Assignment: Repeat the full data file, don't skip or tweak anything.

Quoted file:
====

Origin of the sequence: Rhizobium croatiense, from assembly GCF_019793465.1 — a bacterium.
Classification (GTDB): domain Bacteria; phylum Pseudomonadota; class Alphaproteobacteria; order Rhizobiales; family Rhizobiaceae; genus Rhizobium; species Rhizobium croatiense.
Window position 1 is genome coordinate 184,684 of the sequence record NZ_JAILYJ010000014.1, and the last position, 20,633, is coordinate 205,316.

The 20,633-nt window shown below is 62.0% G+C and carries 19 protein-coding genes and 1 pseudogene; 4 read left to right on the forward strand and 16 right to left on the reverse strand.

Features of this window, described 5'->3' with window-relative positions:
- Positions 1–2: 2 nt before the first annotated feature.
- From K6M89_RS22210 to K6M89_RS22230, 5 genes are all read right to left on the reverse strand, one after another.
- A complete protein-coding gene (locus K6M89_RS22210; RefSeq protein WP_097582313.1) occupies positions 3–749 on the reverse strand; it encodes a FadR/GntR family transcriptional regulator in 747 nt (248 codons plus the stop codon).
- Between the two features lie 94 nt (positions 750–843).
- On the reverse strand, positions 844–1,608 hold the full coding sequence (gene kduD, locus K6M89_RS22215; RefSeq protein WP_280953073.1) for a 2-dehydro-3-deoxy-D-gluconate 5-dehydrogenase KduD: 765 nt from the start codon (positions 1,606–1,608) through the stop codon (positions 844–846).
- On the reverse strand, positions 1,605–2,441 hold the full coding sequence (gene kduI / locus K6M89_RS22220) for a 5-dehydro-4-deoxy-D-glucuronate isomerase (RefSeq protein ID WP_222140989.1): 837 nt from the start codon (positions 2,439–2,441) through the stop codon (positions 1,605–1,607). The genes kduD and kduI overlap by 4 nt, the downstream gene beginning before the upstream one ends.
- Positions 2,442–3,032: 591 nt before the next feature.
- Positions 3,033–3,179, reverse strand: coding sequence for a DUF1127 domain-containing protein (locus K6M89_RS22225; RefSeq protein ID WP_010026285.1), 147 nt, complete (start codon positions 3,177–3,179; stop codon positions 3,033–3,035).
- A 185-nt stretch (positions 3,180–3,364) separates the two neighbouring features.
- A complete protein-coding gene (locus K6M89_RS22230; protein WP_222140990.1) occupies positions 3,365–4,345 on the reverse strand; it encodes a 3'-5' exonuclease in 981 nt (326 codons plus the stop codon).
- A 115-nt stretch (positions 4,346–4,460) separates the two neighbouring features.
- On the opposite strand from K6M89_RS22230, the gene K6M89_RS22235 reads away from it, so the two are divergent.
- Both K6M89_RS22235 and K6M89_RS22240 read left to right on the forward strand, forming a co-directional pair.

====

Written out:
Origin of the sequence: Rhizobium croatiense, from assembly GCF_019793465.1 — a bacterium.
Classification (GTDB): domain Bacteria; phylum Pseudomonadota; class Alphaproteobacteria; order Rhizobiales; family Rhizobiaceae; genus Rhizobium; species Rhizobium croatiense.
Window position 1 is genome coordinate 184,684 of the sequence record NZ_JAILYJ010000014.1, and the last position, 20,633, is coordinate 205,316.

The 20,633-nt window shown below is 62.0% G+C and carries 19 protein-coding genes and 1 pseudogene; 4 read left to right on the forward strand and 16 right to left on the reverse strand.

Features of this window, described 5'->3' with window-relative positions:
- Positions 1–2: 2 nt before the first annotated feature.
- From K6M89_RS22210 to K6M89_RS22230, 5 genes are all read right to left on the reverse strand, one after another.
- A complete protein-coding gene (locus K6M89_RS22210; RefSeq protein WP_097582313.1) occupies positions 3–749 on the reverse strand; it encodes a FadR/GntR family transcriptional regulator in 747 nt (248 codons plus the stop codon).
- Between the two features lie 94 nt (positions 750–843).
- On the reverse strand, positions 844–1,608 hold the full coding sequence (gene kduD, locus K6M89_RS22215; RefSeq protein WP_280953073.1) for a 2-dehydro-3-deoxy-D-gluconate 5-dehydrogenase KduD: 765 nt from the start codon (positions 1,606–1,608) through the stop codon (positions 844–846).
- On the reverse strand, positions 1,605–2,441 hold the full coding sequence (gene kduI / locus K6M89_RS22220) for a 5-dehydro-4-deoxy-D-glucuronate isomerase (RefSeq protein ID WP_222140989.1): 837 nt from the start codon (positions 2,439–2,441) through the stop codon (positions 1,605–1,607). The genes kduD and kduI overlap by 4 nt, the downstream gene beginning before the upstream one ends.
- Positions 2,442–3,032: 591 nt before the next feature.
- Positions 3,033–3,179, reverse strand: coding sequence for a DUF1127 domain-containing protein (locus K6M89_RS22225; RefSeq protein ID WP_010026285.1), 147 nt, complete (start codon positions 3,177–3,179; stop codon positions 3,033–3,035).
- A 185-nt stretch (positions 3,180–3,364) separates the two neighbouring features.
- A complete protein-coding gene (locus K6M89_RS22230; protein WP_222140990.1) occupies positions 3,365–4,345 on the reverse strand; it encodes a 3'-5' exonuclease in 981 nt (326 codons plus the stop codon).
- A 115-nt stretch (positions 4,346–4,460) separates the two neighbouring features.
- On the opposite strand from K6M89_RS22230, the gene K6M89_RS22235 reads away from it, so the two are divergent.
- Both K6M89_RS22235 and K6M89_RS22240 read left to right on the forward strand, forming a co-directional pair.